But Fr. Joseph had gone ahead. From two tents he included four more and they became six. During Sundays he would patrol the plateau preaching the Good News to the people as if all they knew before was bad and evil. Some people had followed him, others had seen calamity in him. The likes of Chimimba had held his religion by its roots. Together they had talked of Salvation and Hell; of Eternal Life and Death. In barely three years a Mission Station was fully set up. Fr. Joseph called it Kakuni Mission.
The place became popular thereafter. Even people from as far places as the hills of Kuvuna – meaning protector, in the east where they used to seek refuge during tribal battles had to walk to Fr. Joseph’s station. This place was so hilly that it protected people from tribal wars. They would run to it, climb hills and secure their lives. Their spiritual dedication had persuaded Fr. Joseph to discuss with Nuns under his Movement on setting up a Mission Station there too. Their talks were fruitful and a year later Kavuna Mission was set up.
That was years and years far gone. The days when Chimimba who later became a priest under the name of Fr. Domingo, used to sing:

Fwala Joseph Mukondo
utuulubi
Imukondo utuulubi
Tulasweeka.


Fr. Joseph don’t forget
The path
The very path you
Started
We shall all get lost as well.

Now Kakuni Mission was a centre of Christianity and high learning. Plateau children went by foot others by road to get the Whiteman’s wisdom. Their school was called St. Cosmos College. It enrolled boys only; while Kavuna Mission opened up St. James Secondary School for girls only. From Maziilika to both places was a distance worthy traveling. Most plateau sons and daughters just heard about these famous stations. Only a few privileged ones had set foot on them to see the Whiteman’s wonders in the middle of no where. And they were these people who came back to the village with a lot of spiced up sweet stories to breathe to their clansmen and women.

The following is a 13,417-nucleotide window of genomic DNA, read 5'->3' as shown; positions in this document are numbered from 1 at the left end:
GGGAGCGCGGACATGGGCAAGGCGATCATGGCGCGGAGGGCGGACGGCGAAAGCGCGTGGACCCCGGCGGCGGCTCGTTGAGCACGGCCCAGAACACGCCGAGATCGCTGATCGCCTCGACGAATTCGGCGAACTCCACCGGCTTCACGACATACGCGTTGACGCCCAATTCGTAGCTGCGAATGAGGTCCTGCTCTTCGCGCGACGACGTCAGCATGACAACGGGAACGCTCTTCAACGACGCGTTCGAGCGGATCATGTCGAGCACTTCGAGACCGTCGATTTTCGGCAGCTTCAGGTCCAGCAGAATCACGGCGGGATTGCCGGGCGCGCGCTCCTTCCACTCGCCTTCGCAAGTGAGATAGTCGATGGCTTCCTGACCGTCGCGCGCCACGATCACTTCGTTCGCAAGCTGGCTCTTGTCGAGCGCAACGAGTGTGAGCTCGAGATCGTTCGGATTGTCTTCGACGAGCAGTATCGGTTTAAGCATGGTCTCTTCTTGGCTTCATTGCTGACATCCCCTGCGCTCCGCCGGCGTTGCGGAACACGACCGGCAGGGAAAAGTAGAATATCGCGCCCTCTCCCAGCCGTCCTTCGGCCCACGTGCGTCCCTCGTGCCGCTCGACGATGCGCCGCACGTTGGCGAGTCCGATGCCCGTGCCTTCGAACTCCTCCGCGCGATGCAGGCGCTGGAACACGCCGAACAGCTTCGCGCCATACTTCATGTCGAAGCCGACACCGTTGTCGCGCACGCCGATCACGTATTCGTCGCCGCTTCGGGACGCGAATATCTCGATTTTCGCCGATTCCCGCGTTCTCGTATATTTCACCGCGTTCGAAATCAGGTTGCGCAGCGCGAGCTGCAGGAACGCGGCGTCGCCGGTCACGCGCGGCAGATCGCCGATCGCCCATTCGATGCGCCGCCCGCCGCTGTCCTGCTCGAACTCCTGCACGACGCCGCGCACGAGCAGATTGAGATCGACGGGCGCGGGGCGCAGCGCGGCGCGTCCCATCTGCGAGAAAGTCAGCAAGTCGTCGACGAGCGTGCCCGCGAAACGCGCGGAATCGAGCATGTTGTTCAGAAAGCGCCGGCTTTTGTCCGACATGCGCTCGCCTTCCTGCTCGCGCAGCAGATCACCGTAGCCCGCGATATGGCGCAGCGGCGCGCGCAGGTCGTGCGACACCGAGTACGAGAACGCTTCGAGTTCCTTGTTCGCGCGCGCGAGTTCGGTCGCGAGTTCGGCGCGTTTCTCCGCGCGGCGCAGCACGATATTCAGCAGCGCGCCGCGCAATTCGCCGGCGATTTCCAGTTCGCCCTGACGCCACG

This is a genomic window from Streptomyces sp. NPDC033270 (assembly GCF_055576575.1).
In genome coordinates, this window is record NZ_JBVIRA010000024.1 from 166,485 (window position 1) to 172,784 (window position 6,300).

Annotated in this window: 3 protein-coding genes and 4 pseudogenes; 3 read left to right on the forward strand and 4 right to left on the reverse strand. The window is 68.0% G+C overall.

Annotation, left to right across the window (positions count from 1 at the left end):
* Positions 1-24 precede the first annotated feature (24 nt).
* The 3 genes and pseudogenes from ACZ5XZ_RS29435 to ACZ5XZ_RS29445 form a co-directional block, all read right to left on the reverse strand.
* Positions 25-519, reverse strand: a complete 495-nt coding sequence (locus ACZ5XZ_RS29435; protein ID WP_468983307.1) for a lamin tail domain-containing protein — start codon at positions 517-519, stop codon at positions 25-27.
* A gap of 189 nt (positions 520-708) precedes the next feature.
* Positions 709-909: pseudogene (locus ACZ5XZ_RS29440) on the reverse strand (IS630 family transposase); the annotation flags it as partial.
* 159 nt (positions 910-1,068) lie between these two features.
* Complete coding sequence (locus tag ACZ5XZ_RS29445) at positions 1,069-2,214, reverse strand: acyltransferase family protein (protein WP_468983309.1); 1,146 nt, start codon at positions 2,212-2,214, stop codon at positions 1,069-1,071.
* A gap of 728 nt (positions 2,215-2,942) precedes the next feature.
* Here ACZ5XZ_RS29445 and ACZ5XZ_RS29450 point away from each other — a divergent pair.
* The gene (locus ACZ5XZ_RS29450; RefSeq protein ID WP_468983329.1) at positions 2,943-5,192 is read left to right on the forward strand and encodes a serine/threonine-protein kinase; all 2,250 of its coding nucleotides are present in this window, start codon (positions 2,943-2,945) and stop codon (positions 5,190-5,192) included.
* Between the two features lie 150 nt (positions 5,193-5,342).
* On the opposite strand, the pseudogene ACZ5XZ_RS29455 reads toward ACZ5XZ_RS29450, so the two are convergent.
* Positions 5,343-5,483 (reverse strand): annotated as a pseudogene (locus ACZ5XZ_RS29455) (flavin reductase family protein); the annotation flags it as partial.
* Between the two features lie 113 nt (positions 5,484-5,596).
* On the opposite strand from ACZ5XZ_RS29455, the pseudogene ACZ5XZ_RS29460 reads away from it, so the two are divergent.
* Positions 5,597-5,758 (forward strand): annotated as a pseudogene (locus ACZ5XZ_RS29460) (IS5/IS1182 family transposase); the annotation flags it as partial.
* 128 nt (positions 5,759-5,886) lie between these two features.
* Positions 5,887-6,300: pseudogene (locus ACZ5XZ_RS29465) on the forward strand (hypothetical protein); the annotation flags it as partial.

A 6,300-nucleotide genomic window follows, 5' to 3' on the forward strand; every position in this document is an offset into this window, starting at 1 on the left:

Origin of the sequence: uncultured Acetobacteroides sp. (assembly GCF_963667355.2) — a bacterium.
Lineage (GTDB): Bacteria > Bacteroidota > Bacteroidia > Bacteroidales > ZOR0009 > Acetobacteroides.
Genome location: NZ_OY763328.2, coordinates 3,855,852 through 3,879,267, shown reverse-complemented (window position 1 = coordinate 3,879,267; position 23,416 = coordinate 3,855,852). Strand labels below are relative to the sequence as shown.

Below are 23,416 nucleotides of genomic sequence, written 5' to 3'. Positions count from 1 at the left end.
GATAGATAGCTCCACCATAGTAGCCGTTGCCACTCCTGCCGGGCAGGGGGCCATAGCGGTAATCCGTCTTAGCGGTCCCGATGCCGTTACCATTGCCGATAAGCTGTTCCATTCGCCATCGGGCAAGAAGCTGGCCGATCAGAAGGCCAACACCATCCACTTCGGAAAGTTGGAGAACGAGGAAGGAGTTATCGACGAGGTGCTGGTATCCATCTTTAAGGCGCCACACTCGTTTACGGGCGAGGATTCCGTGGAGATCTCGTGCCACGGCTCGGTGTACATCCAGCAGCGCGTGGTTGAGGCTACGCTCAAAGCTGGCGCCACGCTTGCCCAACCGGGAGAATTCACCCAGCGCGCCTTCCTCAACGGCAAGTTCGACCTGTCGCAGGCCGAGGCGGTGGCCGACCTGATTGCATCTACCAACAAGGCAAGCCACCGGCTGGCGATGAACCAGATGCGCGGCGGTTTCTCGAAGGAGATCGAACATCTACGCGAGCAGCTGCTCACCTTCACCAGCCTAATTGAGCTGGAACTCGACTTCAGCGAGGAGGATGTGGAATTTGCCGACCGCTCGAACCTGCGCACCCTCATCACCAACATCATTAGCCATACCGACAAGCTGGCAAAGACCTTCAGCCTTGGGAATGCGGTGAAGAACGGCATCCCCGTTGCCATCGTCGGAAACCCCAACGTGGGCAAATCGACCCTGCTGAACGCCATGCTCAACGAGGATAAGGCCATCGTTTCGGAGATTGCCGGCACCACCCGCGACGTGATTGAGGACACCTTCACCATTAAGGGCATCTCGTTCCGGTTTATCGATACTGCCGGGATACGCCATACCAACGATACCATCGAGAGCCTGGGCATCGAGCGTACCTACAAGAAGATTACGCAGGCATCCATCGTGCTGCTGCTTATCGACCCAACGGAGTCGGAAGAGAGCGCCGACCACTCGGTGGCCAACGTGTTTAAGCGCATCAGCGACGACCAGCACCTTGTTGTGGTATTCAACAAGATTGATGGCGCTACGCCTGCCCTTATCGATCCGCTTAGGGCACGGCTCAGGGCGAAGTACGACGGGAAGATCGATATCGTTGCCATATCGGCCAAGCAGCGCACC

Long before Fr. Joseph came to the plateau, Saansa the great seer had talked about the two stations; but as they say ‘seeing is believing’; the people had given him deaf ears. When Fr. Joseph arrived and later set up Kakuni Mission on the filthy land, the villagers had their eyes opened up. Saansa’s words echoed in their ears: “He will have power against our gods; Power against evil and power against our beliefs. Some of our clansmen will join him”.
For sure nothing happened to Fr. Joseph and his followers. And now Saansa the great seer had said that Muunga was a rich man in some place unknown. People started to doubt his prowess in seering. Had he too humbled himself to this norm they call Christianity? How could a great seer who could see the future as it unfolded to him, fail to spot out the place where Muunga was? A big question mark bent in their thoughts.

* * *

After putting the pail of water in the cooking hut, Namweemba heard a call from her father-in-law. Quickly she as per custom took a reed amt and went with it to answer. She spread the mat on the ground about a meter from where Munjile was seated and freely but shyly sat on it. Munjile cleared his throat, looked at her and spoke: “Eh, I thought I should tell you this, my daughter”, he dropped his head as he scribbled something unreadable on the ground. “I think you know very well that the time we had been waiting for is up. Your husband isn’t back yet and no one knows when he will come back because no one knows where he is and what took him wherever he is”. He looked up at her, his eyes shimmering with suppressed tears.
“Yes…” Namweemba answered in a choked tone.
“Therefore my daughter I no longer has a hand on you. Your parents are now having all the powers on you. As we agreed earlier with your relatives, you should leave for your parents rest of the traditional nitty-gritty will be discussed later when we meet with your family members. If he comes back then we can inform you the soonest. I am sorry, but we can’t help it my daughter. We just follow what tradition dictates”.
Namweemba started to sob. Tears dripped down to the mat. She tried to wipe them with her dress collar, but the more she did so the more of them ran through the piece of cloth soaking it as if it has been left in water for a while. Munjile felt pressed hard in his heart. A queer feeling ran down his veins and little drops of tears appeared on his eyelashes of the lower brows. A drastic pain of sympathy held his heart so much that he couldn’t breathe normally. He had to force the air out of the lungs, thus producing a loud hissing sound as air passed out of his nostrils and he sighed deeply with confused relief.